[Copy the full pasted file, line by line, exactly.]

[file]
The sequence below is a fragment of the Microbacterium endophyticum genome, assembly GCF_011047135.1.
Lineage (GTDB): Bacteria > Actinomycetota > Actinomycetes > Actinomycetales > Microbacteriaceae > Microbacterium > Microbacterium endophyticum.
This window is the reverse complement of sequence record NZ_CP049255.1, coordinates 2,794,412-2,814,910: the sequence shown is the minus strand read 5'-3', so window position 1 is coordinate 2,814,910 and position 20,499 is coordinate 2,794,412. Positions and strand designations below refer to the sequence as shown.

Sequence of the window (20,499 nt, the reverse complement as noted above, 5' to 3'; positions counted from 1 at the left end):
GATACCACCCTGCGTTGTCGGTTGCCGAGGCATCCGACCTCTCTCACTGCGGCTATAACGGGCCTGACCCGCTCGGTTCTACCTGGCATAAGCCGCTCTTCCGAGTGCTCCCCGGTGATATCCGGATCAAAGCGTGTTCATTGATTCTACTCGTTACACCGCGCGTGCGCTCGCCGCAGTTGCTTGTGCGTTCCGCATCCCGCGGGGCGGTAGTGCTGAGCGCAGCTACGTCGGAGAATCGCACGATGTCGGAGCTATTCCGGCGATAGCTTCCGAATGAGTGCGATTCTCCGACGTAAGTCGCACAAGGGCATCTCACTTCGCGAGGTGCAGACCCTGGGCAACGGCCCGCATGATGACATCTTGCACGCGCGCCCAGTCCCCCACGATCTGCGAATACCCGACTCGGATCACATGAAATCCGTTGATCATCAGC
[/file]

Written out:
The sequence below is a fragment of the Microbacterium endophyticum genome, assembly GCF_011047135.1.
Lineage (GTDB): Bacteria > Actinomycetota > Actinomycetes > Actinomycetales > Microbacteriaceae > Microbacterium > Microbacterium endophyticum.
This window is the reverse complement of sequence record NZ_CP049255.1, coordinates 2,794,412-2,814,910: the sequence shown is the minus strand read 5'-3', so window position 1 is coordinate 2,814,910 and position 20,499 is coordinate 2,794,412. Positions and strand designations below refer to the sequence as shown.

Sequence of the window (20,499 nt, the reverse complement as noted above, 5' to 3'; positions counted from 1 at the left end):
GATACCACCCTGCGTTGTCGGTTGCCGAGGCATCCGACCTCTCTCACTGCGGCTATAACGGGCCTGACCCGCTCGGTTCTACCTGGCATAAGCCGCTCTTCCGAGTGCTCCCCGGTGATATCCGGATCAAAGCGTGTTCATTGATTCTACTCGTTACACCGCGCGTGCGCTCGCCGCAGTTGCTTGTGCGTTCCGCATCCCGCGGGGCGGTAGTGCTGAGCGCAGCTACGTCGGAGAATCGCACGATGTCGGAGCTATTCCGGCGATAGCTTCCGAATGAGTGCGATTCTCCGACGTAAGTCGCACAAGGGCATCTCACTTCGCGAGGTGCAGACCCTGGGCAACGGCCCGCATGATGACATCTTGCACGCGCGCCCAGTCCCCCACGATCTGCGAATACCCGACTCGGATCACATGAAATCCGTTGATCATCAGC